A 14-year-old boy is troubled - or is he fascinated? - by an old man who never stops watching him.
In Thomas Mann's 1912 novella Death in Venice (filmed in 1971 by Luchino Visconti) the ageing Gustav von Aschenbach becomes obsessed with the beauty of young Tadzio. Although the two never speak, a silent relationship grows between them, a relationship which persists as the old man's health fails and the city is beset by cholera.
Decades later Tadzio remembers that fateful summer. What went through the boy's mind when he realised what was happening? What impact did it have on his adult life? Finally, the silent youth speaks. Originally the title story in Martin Foreman's collection A Sense of Loss, Death on the Lido was later adapted for the stage as Tadzio Speaks with Christopher Peacock ("deeply poetic" Views from the Gods). This audio version with John Vernon brings to life one of fiction's most memorable and least understood characters.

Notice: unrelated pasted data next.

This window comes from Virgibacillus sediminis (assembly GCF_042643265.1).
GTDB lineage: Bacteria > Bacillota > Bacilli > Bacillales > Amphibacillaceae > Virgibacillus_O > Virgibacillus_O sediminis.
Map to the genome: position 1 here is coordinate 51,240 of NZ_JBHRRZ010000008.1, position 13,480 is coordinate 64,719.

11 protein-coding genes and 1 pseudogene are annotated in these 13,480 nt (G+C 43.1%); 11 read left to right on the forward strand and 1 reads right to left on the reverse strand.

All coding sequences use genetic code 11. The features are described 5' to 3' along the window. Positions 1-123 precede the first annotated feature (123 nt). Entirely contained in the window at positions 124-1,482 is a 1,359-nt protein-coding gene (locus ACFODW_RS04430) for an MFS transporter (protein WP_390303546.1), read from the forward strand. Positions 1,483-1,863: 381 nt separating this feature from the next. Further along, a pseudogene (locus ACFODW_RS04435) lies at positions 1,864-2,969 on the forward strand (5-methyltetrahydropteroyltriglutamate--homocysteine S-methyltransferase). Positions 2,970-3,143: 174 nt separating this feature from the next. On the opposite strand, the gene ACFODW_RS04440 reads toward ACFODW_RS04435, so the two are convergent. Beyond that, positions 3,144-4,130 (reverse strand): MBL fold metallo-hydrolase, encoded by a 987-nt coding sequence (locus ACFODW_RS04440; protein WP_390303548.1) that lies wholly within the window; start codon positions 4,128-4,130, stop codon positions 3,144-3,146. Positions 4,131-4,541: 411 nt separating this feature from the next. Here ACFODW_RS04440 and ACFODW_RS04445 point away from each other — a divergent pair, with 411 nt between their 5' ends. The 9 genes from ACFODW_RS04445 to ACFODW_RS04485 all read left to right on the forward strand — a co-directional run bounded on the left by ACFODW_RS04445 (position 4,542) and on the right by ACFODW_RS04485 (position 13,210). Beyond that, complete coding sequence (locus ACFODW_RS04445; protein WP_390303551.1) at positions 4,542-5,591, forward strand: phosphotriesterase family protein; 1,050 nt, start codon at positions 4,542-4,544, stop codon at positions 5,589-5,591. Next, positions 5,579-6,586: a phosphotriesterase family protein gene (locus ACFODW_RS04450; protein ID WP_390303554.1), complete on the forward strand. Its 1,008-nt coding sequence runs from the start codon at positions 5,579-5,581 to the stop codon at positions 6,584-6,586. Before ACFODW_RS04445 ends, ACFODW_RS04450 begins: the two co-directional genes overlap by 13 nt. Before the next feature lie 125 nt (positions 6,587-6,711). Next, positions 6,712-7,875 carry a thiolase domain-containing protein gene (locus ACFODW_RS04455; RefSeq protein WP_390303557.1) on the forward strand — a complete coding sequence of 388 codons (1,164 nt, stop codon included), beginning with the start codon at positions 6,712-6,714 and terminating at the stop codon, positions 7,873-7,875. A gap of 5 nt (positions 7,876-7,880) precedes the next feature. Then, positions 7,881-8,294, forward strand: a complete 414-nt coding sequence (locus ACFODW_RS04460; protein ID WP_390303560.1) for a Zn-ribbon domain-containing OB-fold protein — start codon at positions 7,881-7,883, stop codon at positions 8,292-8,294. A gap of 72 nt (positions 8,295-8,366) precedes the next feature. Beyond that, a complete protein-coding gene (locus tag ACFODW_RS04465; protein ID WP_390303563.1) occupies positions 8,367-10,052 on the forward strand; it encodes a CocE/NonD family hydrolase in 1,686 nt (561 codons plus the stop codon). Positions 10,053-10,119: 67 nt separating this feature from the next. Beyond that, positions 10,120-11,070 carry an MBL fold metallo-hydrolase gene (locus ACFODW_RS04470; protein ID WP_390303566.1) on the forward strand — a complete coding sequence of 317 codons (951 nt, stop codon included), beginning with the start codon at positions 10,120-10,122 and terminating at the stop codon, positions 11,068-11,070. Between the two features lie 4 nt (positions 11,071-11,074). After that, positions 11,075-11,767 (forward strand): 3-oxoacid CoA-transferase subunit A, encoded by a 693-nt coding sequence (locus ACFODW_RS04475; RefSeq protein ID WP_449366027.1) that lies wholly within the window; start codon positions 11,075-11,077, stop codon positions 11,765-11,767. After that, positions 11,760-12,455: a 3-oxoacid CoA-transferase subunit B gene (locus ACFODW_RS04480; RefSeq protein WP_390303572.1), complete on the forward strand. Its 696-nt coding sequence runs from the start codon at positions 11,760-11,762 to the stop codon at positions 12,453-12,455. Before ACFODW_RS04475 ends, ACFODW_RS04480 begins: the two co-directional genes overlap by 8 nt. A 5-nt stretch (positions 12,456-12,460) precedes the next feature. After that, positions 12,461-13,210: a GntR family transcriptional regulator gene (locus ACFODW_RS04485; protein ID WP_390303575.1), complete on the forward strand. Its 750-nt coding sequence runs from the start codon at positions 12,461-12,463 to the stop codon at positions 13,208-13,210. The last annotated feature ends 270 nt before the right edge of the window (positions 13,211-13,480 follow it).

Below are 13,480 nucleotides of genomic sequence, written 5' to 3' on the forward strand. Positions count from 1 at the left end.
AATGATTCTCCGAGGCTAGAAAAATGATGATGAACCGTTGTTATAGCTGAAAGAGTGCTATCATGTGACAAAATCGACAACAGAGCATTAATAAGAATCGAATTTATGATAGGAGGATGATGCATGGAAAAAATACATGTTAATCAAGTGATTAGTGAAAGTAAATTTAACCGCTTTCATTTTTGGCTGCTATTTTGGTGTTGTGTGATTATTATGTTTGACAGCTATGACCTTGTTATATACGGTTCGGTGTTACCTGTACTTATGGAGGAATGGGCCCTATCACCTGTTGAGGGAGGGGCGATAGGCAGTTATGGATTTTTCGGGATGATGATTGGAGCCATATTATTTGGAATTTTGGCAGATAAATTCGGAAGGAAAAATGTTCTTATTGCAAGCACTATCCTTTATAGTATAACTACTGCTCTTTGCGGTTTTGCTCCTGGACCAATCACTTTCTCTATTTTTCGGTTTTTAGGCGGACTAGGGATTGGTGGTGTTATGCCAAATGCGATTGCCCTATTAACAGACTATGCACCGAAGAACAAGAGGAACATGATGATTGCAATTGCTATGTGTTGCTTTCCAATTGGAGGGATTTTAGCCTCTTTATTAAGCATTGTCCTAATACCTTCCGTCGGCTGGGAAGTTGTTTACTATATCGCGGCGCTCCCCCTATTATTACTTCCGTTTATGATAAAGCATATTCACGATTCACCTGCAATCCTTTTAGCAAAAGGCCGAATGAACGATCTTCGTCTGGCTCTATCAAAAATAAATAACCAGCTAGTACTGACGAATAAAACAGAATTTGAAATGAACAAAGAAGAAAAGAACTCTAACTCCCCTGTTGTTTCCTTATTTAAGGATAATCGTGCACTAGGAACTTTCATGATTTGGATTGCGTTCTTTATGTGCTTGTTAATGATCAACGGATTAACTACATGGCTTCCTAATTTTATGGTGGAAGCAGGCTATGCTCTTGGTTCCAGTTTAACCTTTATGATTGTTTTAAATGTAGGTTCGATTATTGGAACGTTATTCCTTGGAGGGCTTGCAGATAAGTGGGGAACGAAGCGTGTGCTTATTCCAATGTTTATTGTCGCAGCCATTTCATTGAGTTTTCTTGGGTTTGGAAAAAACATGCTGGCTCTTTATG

A Sense of Loss and Tadzio Speaks can be ordered from Arbery Books.
Martin Foreman's work appears in several Arbery podcasts on Podbean and elsewhere. martinforeman.com
Title painting: detail from Sir John Lavery: Bathing Hour, Lido, Venice
SFX: zapsplat.com and freesfx.co.uk